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Q: How old do I have to be to foster or adopt a rabbit?
A: Since we have legally binding foster and adoption contracts which must be signed by adults, you must be at least 18 years old. Minors under the age of 18, may not foster or adopt a rabbit or rabbits from TBHRR, in this case, the parent(s) must be ultimately responsible for the care of the rabbit(s).
Q: Why don’t you have a phone?
A: They are expensive! Money would be much tighter, and we feel it is better spent caring for the bunnies. All of us work full-time jobs and we would not be able to answer the phone during peak hours. Once you have completed a foster application and have an appointment set, you will be given your adoption counselor’s cell phone number for easy contact.
Q: What is your address?
A: Since TBHRR is run exclusively out of foster homes, we do not make our addresses public. Rabbits would begin being dumped-off in front of our homes. If you would like to mail a check or donation to the rescue, please email firstname.lastname@example.org.
Q: What are your adoption fees?
A: Our adoption fee for a single rabbit is $65 and it is $100 for an already bonded pair.
Q: Why is the adoption fee so much?
A: Our adoption fees are actually quite low. We pay approximately $70 just to have a rabbit seen by a rabbit-savvy exotics veterinarian. If the rabbit(s) is/are not spayed/neutered, then that is another $80-$140 at the low-cost spay/neuter clinic. If a rabbit comes to us with an illness or parasites which requires treatment(s), this costs us even more, and these are just veterinary costs. There is also the costs of housing the rabbits appropriately, making sure they are fed high-quality food (i.e. pellets, hay, and green veggies). Include litter, toys, and all of the other extras and we are putting hundreds of dollars into each and every rabbit that comes into our rescue.
Q: Why do you make your adopters foster first?
A: In working with rescue bunnies over the years, we have found that they are quite often returned due to allergies, people not realizing how different a rabbit is than a dog or cat, their children losing interest, and a variety of other reasons. To help our rabbits find forever homes and stability, we have made it a policy that anyone who is a first-time rabbit guardian must foster first to make sure that not only is a rabbit right for them, but that they are adopting the right rabbit for their home.
Q: Why are your adoption guidelines so strict?
A: We have done a ton of research and dedicated a good portion of our lives to helping domestic house rabbits. In doing so, we have seen what works and what does not. Please know that we do not put these practices in place to make things more difficult for you to adopt. Our goal is to keep these rabbits safe and loved, which our guidelines will hopefully do.
Q: Can your rabbits live with other companion animals?
A: The short answer is: yes! Our foster homes spend a good deal of time and energy exposing the bunnies to living with cats, dogs, birds, guinea pigs, etc. Each rabbit is temperament tested with other companion animals upon arriving in the rescue. We can then match you with a bunny that will fit-in with the animals you already have.
Q: Are your rabbits litter box trained?
A: All of our bunnies are spayed/neutered before adoption, which helps in getting them trained. We will be able to tell you how well the rabbit you are interested in is using the litter box and give you advice specific to that animal.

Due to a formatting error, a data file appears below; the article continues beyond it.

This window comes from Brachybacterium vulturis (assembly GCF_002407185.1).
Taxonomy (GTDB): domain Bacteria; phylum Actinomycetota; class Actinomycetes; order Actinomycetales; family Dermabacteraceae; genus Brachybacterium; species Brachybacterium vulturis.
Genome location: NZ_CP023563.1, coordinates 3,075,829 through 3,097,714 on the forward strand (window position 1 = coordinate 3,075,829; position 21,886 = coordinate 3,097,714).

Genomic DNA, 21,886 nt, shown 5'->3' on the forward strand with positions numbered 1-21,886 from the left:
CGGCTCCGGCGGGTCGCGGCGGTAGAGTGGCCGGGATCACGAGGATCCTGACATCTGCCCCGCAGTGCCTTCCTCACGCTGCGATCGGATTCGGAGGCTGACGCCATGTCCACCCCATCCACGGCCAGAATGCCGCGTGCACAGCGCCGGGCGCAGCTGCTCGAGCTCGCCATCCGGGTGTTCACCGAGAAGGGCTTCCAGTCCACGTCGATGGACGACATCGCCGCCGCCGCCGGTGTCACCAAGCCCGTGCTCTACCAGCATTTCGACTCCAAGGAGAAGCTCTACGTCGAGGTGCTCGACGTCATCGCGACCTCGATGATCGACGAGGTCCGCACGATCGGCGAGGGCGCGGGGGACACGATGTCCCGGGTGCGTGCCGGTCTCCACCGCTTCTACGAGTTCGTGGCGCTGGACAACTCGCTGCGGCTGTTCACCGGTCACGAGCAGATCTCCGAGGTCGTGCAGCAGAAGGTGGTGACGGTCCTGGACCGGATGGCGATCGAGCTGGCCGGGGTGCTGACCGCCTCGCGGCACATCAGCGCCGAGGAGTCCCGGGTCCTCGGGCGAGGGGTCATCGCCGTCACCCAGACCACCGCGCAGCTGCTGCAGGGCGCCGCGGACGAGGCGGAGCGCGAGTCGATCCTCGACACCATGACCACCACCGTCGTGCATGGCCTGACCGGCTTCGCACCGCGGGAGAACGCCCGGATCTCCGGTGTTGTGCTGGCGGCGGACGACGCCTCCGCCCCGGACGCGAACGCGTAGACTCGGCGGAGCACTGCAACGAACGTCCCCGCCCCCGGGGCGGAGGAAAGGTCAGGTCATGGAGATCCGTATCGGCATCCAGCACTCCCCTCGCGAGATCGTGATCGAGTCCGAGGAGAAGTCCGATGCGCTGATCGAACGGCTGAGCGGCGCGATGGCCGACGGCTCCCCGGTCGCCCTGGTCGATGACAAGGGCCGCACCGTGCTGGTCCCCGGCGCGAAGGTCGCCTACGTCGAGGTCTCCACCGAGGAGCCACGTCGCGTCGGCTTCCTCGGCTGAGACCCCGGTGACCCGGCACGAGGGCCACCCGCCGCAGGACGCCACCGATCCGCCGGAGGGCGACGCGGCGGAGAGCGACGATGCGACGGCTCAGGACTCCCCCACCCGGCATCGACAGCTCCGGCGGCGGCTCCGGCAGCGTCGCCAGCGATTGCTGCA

Q: How do I know my donation goes towards the animals?
A: One of the easiest ways to be assured your money is going to the animals is to donate directly to our one of our regular vets, or donate an item that the rabbits need from our Amazon Wishlist. More information about donations can be found under the Donate tab above.
Q: Why do you stress the rabbits out by taking them to events?
A: Our volunteers take the utmost care in making sure we have the animals’ best interests in mind and at heart. To this end, we make sure we set-up inside if it is too hot, do not bring bunnies that would be terrified at the event, don’t make them travel long distances, and make sure they always have someone looking out for them in regards to water, veggies, hay, and safety. TBHRR believes events are one of the best ways to get the rabbits exposure to be fostered/adopted and to teach the public about the importance of proper care of domestic house rabbits.
Q: Do you do adoptions out-of-state?
A: In extreme cases, we will allow adoptions outside of Florida. A rabbit that is special needs, or has been waiting for a long time in foster care, or one that would have an excellent home with a known bunny advocate, would be eligible for out-of-state adoption.
Q: Do you ship your rabbits?
A: No. When conducting out-of-state adoptions, we rely on the kindness of volunteers to help transport our rabbits to their forever home.
Q: Can I come meet all the rabbits?
A: TBHRR is run exclusively out of foster homes. As such, we do not commonly have all of our rabbits in one location for you to meet. Our adoption application is detailed so that we may match you with 1-3 rabbits that may work for you. This reduces the stress of transporting all of the rabbits to one location and lets you see the bunnies that will work with you, as opposed to meeting several rabbits that would not do well in your home. If you would like to meet rabbits in a shelter environment, please see our list of recommended list of Rescues and Shelters. If you would like to meet a good portion of our rabbits, please feel free to stop by any of our events (Please note: We NEVER conduct onsite adoptions).
Q: I need to get community service hours, can I volunteer?
A: We would love to have you volunteer! See our Volunteer web pages from the tabs above for more details.